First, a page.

Ship Designers – Michiel Wijsmuller, President – Netherlands
The president of Offshore Ship Designers discusses the relatively recent founding of the company, and how it has become an innovator in the field of ship design while remaining independent.
How did Offshore Ship Designers (OSD) come into being, and what have been some achievements since its creation?
OSD came into being around six years ago, by the coming together of WorldWise Marine Engineering, which was our company here, and IMT Marine Consultants from Scotland. In Europe, we are present in two countries: here in the Netherlands, and in the UK. In the UK we have three offices spread throughout the region. We have also started operations in China, where we now have two offices with a total of almost 80 employees. Lastly, we have a small office in Singapore, where we assist local clients and have a presence for commercial reasons as well, of course. Singapore is very central and we have many clients based there. It therefore makes sense for us to have an office there, even a small one. The group now consists of over 120 people. Our ship designs are very much focused on aspects of the offshore oil and gas industry as well as the offshore wind industry. But we also design other boat types; for example, we design ferries and different types of fishing boats. We are not however, building big tankers and container vessels; but rather, we focus on specialist vessels—for example, sea going tugboats.
Independent ship design companies are rare these days. What are the characteristics of OSD that have allowed you emerge as a strong yet simultaneously independent company?
The fact that we are independent and very flexible is our main advantage. Being independent means that the ship owners are able to install whatever equipment they like, and we have no fixed ties with certain equipment suppliers. In this respect, we are very flexible. Furthermore, we are also flexible in the sense that we listen very well to the ship owner and his requirements for a certain ship type. Although for tugboats, we have more or less a standard range of tugs, which we call the Azistern. This is because tugboats are small and we still want to offer our clients a competitive rate. We have found that it is much better if we offer a standard range of tugs, because it prevents the design costs from being too high. These tugs are an offshoot of an R&D project we did together with Smit, and a local tugboat company, to see if we could power a tug with hydrogen.
You also produce larger PSV type vessels. What are the qualities of the PSVs that you are most proud of?
Perhaps less obvious than with the tugboats, for the PSVs we have developed the S-bow, which makes the ship very comfortable for the crew when in motion. We also develop big PSVs propelled by azipods together with one of our main clients from Singapore. This is quite new and it is for increased mobility and better efficiency. These are not the cheapest solutions, of course, but they are very innovative. Being an innovative company is very important for us.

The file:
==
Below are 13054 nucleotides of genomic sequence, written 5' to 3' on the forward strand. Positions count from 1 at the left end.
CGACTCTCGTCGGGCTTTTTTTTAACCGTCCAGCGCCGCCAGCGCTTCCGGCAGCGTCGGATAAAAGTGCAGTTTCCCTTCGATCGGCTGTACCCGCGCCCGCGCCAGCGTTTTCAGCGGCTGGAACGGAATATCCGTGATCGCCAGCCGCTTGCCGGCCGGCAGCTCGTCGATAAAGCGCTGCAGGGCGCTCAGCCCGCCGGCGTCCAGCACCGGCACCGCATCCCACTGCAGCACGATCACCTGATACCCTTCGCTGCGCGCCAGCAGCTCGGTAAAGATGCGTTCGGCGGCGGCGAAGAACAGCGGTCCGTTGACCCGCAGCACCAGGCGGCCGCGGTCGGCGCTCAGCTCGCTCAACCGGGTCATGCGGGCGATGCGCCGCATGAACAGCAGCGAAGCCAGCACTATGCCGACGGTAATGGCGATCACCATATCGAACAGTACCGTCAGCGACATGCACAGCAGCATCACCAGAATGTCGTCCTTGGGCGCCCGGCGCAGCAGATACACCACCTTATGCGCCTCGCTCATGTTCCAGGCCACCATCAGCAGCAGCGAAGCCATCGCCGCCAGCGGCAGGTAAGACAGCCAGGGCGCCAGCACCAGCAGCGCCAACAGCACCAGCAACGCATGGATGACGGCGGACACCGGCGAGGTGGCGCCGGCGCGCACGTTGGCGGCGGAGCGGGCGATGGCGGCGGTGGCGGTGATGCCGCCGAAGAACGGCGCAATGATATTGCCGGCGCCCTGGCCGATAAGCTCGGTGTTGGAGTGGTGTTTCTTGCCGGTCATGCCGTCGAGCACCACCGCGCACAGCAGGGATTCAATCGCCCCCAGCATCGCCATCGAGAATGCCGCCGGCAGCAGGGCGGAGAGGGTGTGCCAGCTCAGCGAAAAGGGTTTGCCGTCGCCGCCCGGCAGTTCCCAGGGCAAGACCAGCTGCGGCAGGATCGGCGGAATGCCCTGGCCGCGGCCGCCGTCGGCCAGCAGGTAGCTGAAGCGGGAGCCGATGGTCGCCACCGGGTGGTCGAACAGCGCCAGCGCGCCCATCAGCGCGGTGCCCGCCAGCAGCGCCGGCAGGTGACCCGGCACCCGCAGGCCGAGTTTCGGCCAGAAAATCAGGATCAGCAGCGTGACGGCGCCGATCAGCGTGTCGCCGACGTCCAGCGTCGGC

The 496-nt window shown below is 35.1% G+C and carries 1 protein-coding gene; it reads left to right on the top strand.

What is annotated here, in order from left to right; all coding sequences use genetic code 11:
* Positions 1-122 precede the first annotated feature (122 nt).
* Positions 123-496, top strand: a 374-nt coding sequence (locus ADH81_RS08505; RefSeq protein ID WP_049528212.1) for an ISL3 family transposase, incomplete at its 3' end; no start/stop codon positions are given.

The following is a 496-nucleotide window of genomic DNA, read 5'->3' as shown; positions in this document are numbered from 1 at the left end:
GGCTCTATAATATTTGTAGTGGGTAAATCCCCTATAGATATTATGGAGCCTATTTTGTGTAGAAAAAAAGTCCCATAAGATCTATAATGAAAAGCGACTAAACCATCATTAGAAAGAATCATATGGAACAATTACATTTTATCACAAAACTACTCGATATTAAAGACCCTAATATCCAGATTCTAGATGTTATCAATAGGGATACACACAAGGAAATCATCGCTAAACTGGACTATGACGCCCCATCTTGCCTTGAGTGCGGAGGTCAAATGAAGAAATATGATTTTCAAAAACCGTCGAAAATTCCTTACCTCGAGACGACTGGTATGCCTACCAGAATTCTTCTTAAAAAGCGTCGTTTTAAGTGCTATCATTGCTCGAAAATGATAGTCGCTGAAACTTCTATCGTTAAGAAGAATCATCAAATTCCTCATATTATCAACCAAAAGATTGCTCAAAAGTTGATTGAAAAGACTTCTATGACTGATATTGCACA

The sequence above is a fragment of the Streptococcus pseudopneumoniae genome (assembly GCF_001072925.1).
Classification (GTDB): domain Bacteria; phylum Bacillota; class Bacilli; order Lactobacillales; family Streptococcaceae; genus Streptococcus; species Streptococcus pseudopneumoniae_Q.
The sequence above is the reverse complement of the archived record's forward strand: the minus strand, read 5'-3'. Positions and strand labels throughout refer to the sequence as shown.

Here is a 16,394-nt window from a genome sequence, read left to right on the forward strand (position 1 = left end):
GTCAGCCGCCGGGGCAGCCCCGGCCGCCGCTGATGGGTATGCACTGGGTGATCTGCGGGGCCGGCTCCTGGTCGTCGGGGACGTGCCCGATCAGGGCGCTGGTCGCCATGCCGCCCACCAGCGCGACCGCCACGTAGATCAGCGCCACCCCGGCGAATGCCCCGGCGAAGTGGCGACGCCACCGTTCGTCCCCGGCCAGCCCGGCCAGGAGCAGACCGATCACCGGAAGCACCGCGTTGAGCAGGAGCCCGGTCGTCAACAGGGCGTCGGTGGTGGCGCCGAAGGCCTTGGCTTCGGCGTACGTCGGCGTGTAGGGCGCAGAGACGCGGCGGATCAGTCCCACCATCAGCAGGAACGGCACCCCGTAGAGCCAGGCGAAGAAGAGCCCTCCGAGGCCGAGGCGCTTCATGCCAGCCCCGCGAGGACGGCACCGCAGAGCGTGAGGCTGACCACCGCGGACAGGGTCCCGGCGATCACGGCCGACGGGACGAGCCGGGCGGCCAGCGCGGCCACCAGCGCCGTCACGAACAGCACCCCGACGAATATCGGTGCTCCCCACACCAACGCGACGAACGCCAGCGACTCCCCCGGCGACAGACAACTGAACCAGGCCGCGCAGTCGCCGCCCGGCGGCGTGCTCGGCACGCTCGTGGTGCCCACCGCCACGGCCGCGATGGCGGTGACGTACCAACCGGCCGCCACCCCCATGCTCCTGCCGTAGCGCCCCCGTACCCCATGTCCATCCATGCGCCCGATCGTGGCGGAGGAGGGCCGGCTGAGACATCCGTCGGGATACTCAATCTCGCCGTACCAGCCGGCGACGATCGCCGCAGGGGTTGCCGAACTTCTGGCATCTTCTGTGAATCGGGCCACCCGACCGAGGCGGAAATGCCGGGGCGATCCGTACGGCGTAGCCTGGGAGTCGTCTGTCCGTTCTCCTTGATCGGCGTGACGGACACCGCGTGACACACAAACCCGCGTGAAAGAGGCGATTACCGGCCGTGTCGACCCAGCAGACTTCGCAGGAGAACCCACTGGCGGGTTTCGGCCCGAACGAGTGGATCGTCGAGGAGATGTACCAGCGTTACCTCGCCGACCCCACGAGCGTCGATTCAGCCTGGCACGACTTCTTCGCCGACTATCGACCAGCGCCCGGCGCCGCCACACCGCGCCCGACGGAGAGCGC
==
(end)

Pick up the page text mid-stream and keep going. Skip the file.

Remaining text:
In terms of your overall growth strategy, where do you see your principal demand increasing, and where are the most exciting markets and growth drivers?
We see the most growth potential in the Far East, with China growing the fastest. Over the last three years, the group doubled its sales, though I don’t know if we will achieve this going forward. However, we will definitely strive for this in the future.
What are the main challenges with regard to this internationalization move, and how are you tackling these challenges?
For the Far East market, we will focus more on standard designs, even for the bigger offshore support vessels. This would somewhat mimic our tugboat model, which has been a great success for us thus far. It will not be fixed though; We will try to maintain our flexibility and variety at the same time. We’re adopting this strategy because in the Far East, operators like to have the same boat as their main competitors, which is quite different compared to Europe, where people want to have their own designs.
When it comes to designing these ships, do you find access to human resources abundant? How do you ensure that the designs you make are reliable?
Naval architects are definitely in short supply. In Holland, we still have a very complete maritime cluster in all respects. We have a number of education institutions where you can study naval architecture on several levels, but it’s not sufficient for the demand. We therefore employ people from around the world, not only from Holland or the UK. We are looking for both mature talent and also new talent that we can ourselves train.
It is not only the design that needs to be reliable; it is the shipyard as well. With us, the owner is completely free to choose which shipyard s/he wants to use. This is yet another aspect of our flexibility that communicates reliability to our clients.
What have been your principal achievements since 2008, and where do you see OSD in the next five years?
Our main achievement since 2008 that we have developed a full range of offshore support vessels, which is something that we are very proud of. We also have seismic support vessels and light construction support vessels for example. We even have designed a cable layer which we did for Boskalis. We now have a full range of designs that we can make available to our clients, which I think is quite an achievement in such a short amount of time. As for the future, it is crucial for us to remain flexible and reliable for our clients. Furthermore, we would like to maintain our full range of vessels, large and small; it is a fundamental part of who we are as an offshore ship design company.